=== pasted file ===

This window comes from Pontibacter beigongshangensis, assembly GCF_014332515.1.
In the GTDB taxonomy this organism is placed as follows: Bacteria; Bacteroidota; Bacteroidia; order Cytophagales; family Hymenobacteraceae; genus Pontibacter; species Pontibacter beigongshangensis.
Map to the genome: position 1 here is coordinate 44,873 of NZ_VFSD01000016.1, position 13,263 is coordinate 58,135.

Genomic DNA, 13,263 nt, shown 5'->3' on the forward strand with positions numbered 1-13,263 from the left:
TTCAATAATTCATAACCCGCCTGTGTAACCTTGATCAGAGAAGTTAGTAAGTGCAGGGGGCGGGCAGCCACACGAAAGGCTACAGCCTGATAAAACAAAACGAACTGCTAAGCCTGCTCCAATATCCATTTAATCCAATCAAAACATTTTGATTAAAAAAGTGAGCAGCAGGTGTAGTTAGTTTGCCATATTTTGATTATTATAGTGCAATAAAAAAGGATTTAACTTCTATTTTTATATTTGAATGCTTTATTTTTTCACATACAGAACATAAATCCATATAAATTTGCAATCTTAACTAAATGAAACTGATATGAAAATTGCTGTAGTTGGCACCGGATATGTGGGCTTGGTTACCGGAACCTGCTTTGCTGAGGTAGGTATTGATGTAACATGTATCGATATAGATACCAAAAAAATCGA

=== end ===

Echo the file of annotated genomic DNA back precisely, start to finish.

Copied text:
This window comes from Pontibacter beigongshangensis, assembly GCF_014332515.1.
In the GTDB taxonomy this organism is placed as follows: Bacteria; Bacteroidota; Bacteroidia; order Cytophagales; family Hymenobacteraceae; genus Pontibacter; species Pontibacter beigongshangensis.
Map to the genome: position 1 here is coordinate 44,873 of NZ_VFSD01000016.1, position 13,263 is coordinate 58,135.

Genomic DNA, 13,263 nt, shown 5'->3' on the forward strand with positions numbered 1-13,263 from the left:
TTCAATAATTCATAACCCGCCTGTGTAACCTTGATCAGAGAAGTTAGTAAGTGCAGGGGGCGGGCAGCCACACGAAAGGCTACAGCCTGATAAAACAAAACGAACTGCTAAGCCTGCTCCAATATCCATTTAATCCAATCAAAACATTTTGATTAAAAAAGTGAGCAGCAGGTGTAGTTAGTTTGCCATATTTTGATTATTATAGTGCAATAAAAAAGGATTTAACTTCTATTTTTATATTTGAATGCTTTATTTTTTCACATACAGAACATAAATCCATATAAATTTGCAATCTTAACTAAATGAAACTGATATGAAAATTGCTGTAGTTGGCACCGGATATGTGGGCTTGGTTACCGGAACCTGCTTTGCTGAGGTAGGTATTGATGTAACATGTATCGATATAGATACCAAAAAAATCGA